As a founding member of the Addis Tax Initiative, USAID recognizes that gains in development outcomes will only be maintained if strong public revenue and expenditure systems are in place in partner countries to sustain them. Nathan is helping USAID to improve the transparency, effectiveness, and sustainability of these systems through the Leadership in Public Financial Management (LPFM II) project. LPFM II provides rapid and on-demand assistance to USAID missions and host country partners around the world on critical public financial management (PFM), domestic resource mobilization (DRM), and trade and investment issues.

LPFM II responds to USAID headquarters and overseas mission priorities on a demand-driven basis, covering a wide range of economic policy issues. Technical assistance activities include both targeted assessments to address short-term needs identified by a mission, as well as one-to-two year integrated technical assistance programs to support missions with a broader set of objectives.

Some examples of larger LPFM II technical assistance buy-ins include:

  • Sri Lanka Procurement and Audit Reform: A two-and-a-half-year program supporting the government of Sri Lanka to improve external audits, support a new independent procurement oversight agency, improve capacity and regulations to implement Public Private Partnerships, and mainstream good procurement practices throughout government of Sri Lanka agencies. Among other results, STAIR provided the government of Sri Lanka with the tools to uncover more than $100 million in fraud and waste by developing a series of five audit manuals and trained over 1,000 government employees on how to implement improved audit and procurement practices.
  • Uganda Health Financing: A two-year program supporting the Ministry of Health to implement program budgeting at the central and district levels and to improve public expenditure management processes to empower the Ministry of Health to more effectively and efficiently use its budget resources. This activity empowered Uganda’s Ministry of Health to produce its first-ever program budget and identified ways to overcome procedural bottlenecks limiting the Ministry’s ability to execute its budget.
  • Kenya County Health Program Budgeting: A two-year program working alongside USAID’s Health Policy Plus (HP+) project to implement program budgeting for the health sector at the county level. In the context of increased decentralization, this activity equipped county health officials to better plan and advocate for resources to support health and HIV/AIDS service delivery. This activity built the capacities of half of Kenya’s county governments to use program budgeting to better plan and monitor funds for HIV/AIDS prevention and care financing.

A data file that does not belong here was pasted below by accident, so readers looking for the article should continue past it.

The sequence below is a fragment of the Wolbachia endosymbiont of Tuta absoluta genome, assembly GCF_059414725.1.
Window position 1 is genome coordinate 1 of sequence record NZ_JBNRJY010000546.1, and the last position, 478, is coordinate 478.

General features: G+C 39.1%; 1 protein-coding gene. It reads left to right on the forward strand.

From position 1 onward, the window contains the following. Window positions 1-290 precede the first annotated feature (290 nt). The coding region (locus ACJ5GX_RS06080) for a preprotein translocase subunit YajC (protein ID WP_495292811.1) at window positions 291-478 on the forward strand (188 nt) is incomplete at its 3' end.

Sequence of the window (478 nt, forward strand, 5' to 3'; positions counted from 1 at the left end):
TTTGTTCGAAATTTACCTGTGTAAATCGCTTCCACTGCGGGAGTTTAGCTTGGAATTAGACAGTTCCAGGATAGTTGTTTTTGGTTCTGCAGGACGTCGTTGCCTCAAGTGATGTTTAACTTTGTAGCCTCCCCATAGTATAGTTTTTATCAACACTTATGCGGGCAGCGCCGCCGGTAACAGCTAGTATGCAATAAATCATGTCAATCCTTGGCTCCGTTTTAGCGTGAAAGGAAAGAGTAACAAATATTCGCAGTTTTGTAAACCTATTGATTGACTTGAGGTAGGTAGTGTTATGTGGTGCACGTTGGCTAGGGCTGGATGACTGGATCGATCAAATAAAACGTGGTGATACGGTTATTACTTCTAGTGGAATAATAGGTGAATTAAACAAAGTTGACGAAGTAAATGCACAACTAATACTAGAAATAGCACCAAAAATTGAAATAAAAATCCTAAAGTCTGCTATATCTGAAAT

• Uganda Domestic Resource Mobilization: A one-year program to improve tax policy and tax administration systems, processes, and capacity. More specifically, this program supported an expansion of taxpayer education activities, improved the accuracy and reliability of the taxpayer registry, strengthened arrears management, enhanced data analytics for tax compliance management, enhanced coordination of the DRM reform agenda, and strengthened capacity to address international taxation issues.
  • West Africa Customs Strengthening: Three bilateral programs are working with Côte d’Ivoire, Ghana, and Senegal to support the implementation of the Trade Facilitation Agreement (TFA) in these countries. Technical assistance activities include improving the consultation processes around changes in customs procedures, analyzing trade-related fees and penalties, improving compliance management, and supporting interagency coordination on customs and trade facilitation issues.
  • Central America Customs Strengthening: An 18-month activity working with key border posts between El Salvador, Guatemala, and Honduras to improve trade facilitation efficiency. This support includes implementation of an innovative Radio Frequency Identification (RFID) system that will increase the efficiency and transparency of customs processes.

In addition to these larger technical assistance buy-ins, LPFM II also supports on-demand assessments, diagnostics, and analytics and designs and hosts trainings and seminars on economic policy topics.

Over the life of LPFM II, Nathan has emphasized the importance of continuously building the body of knowledge that will help in future PFM program design, lessons learned, and best practices, and sharing this knowledge with USAID Missions and their local counterparts that are working to improve domestic resource mobilization and utilization. Under LPFM II, Nathan has demonstrated to USAID how to successfully respond to field mission needs in a timely and effective manner, to deliver tangible improvements to PFM systems, and to serve at the forefront as a global thought leader in, and funding partner for, PFM capacity building.

To learn more about LPFM II, contact Victoria Waite.

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